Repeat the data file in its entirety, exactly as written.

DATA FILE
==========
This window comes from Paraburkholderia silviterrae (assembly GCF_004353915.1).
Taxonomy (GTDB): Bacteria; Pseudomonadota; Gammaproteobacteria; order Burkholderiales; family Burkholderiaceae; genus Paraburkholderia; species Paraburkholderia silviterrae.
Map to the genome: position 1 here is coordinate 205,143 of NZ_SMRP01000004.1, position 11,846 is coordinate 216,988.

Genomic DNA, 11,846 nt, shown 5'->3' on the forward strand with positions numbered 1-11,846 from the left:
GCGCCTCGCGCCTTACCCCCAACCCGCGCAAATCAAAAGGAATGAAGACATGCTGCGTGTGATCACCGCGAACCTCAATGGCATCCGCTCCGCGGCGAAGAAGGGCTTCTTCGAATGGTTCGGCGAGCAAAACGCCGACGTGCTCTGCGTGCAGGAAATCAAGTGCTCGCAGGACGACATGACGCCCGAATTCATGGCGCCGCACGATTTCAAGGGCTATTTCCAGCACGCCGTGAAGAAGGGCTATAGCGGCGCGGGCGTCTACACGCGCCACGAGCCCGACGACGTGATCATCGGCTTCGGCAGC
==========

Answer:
This window comes from Paraburkholderia silviterrae (assembly GCF_004353915.1).
Taxonomy (GTDB): Bacteria; Pseudomonadota; Gammaproteobacteria; order Burkholderiales; family Burkholderiaceae; genus Paraburkholderia; species Paraburkholderia silviterrae.
Map to the genome: position 1 here is coordinate 205,143 of NZ_SMRP01000004.1, position 11,846 is coordinate 216,988.

Genomic DNA, 11,846 nt, shown 5'->3' on the forward strand with positions numbered 1-11,846 from the left:
GCGCCTCGCGCCTTACCCCCAACCCGCGCAAATCAAAAGGAATGAAGACATGCTGCGTGTGATCACCGCGAACCTCAATGGCATCCGCTCCGCGGCGAAGAAGGGCTTCTTCGAATGGTTCGGCGAGCAAAACGCCGACGTGCTCTGCGTGCAGGAAATCAAGTGCTCGCAGGACGACATGACGCCCGAATTCATGGCGCCGCACGATTTCAAGGGCTATTTCCAGCACGCCGTGAAGAAGGGCTATAGCGGCGCGGGCGTCTACACGCGCCACGAGCCCGACGACGTGATCATCGGCTTCGGCAGC